Gardener's Grapevine 2013.05.01

Written by David Green.

Rain, rain go away, because I’m already sick of mowing the lawn. I was afraid this week we were going to have to rent a tractor and hay mower. It was all our mower could do to cut the lawn, while last week it wasn’t even completely green yet.

As I write this, Art and I are taking a little road trip to Whitehouse, Ohio, to see some friends. All the spring flowers are in high  bloom, which is a little surprising since we had such cold weather last week.

We passed a house in Assumption that has a large landscaped bed out front and it was ringed all the way around with purple hyacinths, and planted behind and staggered between the hyacinths were bunches of daffodils in a bright, sunny yellow. Quite a stunning display. I love the flowers in the spring but rarely think about them when it’s time to plant them in the fall. Therefore, we have very few spring flowers at our house.

Has anyone noticed their butterfly bushes leafing out? They really shouldn’t be as it’s too early. They should wake up about the same time as the Rose of Sharon bushes. All three of my butterfly bushes have leaves on them and I find it odd. The Rose of Sharon, which we have an entire fence row of, are still dormant. My hydrangea is also leafing out. That is one plant I think is absolutely beautiful. It doesn’t matter what color or type they are, I love them all. I feed them acid, but not in abundance as I really don’t care if the flowers are blue or pink.

Our magnolia tree is blooming again, but that is suppose to bloom when the spring flowers do so it is right on time. We have the strangest magnolia. It looks more like a bush than a tree. It will have a huge showy bloom in the spring and then continue to bloom sporadically with a few blooms until fall. It is not supposed to do this, but who am I to complain? I will take any kind of flowers anytime even from an identity challenged tree that thinks it’s a bush.

The raspberries have just gone crazy in the last week. They are covered in leaves and the new volunteer shoots are about four inches tall. I know someone down south who would like some raspberry plants so I’m going to try shipping some to them. I thought if I wrap the starts in wet paper towel and put them in plastic bags they might make it. What’s to loose in trying when the plants are free?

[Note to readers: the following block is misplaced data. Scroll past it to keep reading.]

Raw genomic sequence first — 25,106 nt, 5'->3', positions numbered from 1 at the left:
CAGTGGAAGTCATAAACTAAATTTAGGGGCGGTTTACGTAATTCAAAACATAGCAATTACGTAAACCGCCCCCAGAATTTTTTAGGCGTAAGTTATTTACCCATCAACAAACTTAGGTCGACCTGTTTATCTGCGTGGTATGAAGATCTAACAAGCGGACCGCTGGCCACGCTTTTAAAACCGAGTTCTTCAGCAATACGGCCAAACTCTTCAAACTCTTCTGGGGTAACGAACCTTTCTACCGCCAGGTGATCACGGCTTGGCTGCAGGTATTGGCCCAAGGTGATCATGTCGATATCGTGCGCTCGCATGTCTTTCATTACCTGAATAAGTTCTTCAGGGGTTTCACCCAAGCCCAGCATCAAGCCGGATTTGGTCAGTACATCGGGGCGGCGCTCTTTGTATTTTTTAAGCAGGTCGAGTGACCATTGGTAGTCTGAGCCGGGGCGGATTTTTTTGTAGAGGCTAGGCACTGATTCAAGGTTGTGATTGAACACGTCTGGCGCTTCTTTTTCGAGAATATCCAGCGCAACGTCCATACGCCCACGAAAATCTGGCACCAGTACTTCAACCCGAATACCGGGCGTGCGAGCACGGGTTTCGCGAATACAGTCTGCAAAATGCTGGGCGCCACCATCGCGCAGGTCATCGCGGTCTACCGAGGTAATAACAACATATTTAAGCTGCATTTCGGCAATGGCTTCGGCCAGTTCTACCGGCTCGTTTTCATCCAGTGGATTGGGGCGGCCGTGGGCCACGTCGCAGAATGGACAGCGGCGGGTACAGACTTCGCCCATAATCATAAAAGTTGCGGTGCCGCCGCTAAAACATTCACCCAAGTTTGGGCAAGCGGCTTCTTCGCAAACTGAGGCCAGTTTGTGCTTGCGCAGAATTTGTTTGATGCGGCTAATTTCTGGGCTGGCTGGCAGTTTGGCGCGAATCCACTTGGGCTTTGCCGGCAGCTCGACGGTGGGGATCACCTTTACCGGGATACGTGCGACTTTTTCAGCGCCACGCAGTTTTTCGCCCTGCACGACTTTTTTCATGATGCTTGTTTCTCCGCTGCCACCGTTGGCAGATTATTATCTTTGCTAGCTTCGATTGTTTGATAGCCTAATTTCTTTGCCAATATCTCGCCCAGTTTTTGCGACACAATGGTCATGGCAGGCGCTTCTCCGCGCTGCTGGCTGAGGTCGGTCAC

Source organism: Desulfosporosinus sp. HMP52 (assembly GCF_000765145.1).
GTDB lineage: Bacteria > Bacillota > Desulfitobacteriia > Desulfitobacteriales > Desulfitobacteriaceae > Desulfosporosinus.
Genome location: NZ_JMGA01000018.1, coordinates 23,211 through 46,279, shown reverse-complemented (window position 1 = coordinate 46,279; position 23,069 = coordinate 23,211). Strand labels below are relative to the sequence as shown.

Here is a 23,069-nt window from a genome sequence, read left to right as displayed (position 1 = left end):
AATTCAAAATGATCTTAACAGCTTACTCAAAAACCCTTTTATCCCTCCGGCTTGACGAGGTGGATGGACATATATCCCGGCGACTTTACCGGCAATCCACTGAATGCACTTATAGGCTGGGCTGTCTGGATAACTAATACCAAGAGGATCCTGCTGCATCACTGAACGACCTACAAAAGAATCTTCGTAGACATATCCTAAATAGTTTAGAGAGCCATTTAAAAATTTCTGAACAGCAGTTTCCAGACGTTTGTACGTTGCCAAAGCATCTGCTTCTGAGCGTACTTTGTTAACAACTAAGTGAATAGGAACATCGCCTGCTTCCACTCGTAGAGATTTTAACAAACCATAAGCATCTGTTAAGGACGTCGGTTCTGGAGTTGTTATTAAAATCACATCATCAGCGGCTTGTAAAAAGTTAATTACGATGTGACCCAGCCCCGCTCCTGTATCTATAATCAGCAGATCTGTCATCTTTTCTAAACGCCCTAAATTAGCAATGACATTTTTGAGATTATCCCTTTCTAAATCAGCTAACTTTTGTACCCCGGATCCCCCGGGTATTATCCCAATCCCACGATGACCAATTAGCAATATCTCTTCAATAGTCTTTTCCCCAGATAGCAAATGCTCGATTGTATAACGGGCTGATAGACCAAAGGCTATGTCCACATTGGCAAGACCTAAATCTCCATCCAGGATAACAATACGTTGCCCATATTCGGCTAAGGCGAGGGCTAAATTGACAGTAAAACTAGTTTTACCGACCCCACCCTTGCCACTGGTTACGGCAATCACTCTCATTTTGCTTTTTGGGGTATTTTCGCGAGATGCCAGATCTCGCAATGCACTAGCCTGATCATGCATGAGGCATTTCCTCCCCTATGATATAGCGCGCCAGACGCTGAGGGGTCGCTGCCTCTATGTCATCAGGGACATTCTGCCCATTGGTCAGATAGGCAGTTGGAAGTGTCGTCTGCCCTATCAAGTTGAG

The raspberries we grow are the big, fat, red variety and they produce early summer and late fall. We also have a few heritage raspberries which are small and black and produce once a year. They are both good, but mixed together they are excellent. I can't wait to bake a pie or make some crisp. This extra long winter needs to go away and let spring take over.

  • Front.tug
    MORENCI pep rallies generally end with a tug of war. The senior class entry, shown above, did not advance to the finals. Griffin Grieder, Alaina Webster, Kyle Long and Jazmin Smith are shown at the front of the rope, giving it their best effort.
  • Accident
    FAYETTE resident Patricia Stambaugh, 64, was declared dead on the scene of a single-vehicle accident Friday morning south of Morenci. Rescue units were called around 9 a.m., but as of Tuesday, law enforcement officers had not yet determined the time of the accident. According to Ohio State Highway Patrol, Stambaugh was driving west on U.S. 20 when her Chevrolet Malibu traveled off the north side of the road and down a steep embankment, coming to rest in Bean Creek (Tiffin River).
  • Athletic Fields
    SPORTS COMPLEX—Fayette’s outdoor athletic facilities will include three ball fields for summer recreation leagues at the southwest corner of the school. The baseball and softball fields, along with the running track, will be constructed on the east side of the school. Outdoor athletic fields were not part of the new school project from 2007, but voters approved a $1.4 million levy for a school addition and the sports fields last August. Both projects are scheduled to be complete by July 20.
  • Front.teacher Leading
    PRESCHOOL MUSIC—Fayette band director Jeffrey Dunford spends the last half hour of the day leading the full-day preschool class in musical activities. Additional photos are on page 7 of this week’s Observer.
  • Front.F.band
    TROMBONISTS Jake Myers (left) and Max Baker perform Friday at the annual Senior Citizens Luncheon at Fayette High School. The National Honor Society and the FFA chapter teamed up to serve a meal to area seniors and to provide musical entertainment. Both the school band and choir performed. Additional photos are on page 7 of this week’s Observer.
  • Station.2
    STRANGE STUFF—Morenci Elementary School students learn that blue isn’t really blue when seen through the right color of lens. Volunteer April Pike presents the lesson to students at one of the many stations brought to the school by the COSI science center. The theme of this year’s visit was the solar system.
  • Front.poles
    MOVING EAST—Utility workers continue their slow progress east along U.S. 20 south of Morenci. New electrical poles are put in place before wiring is moved into place.

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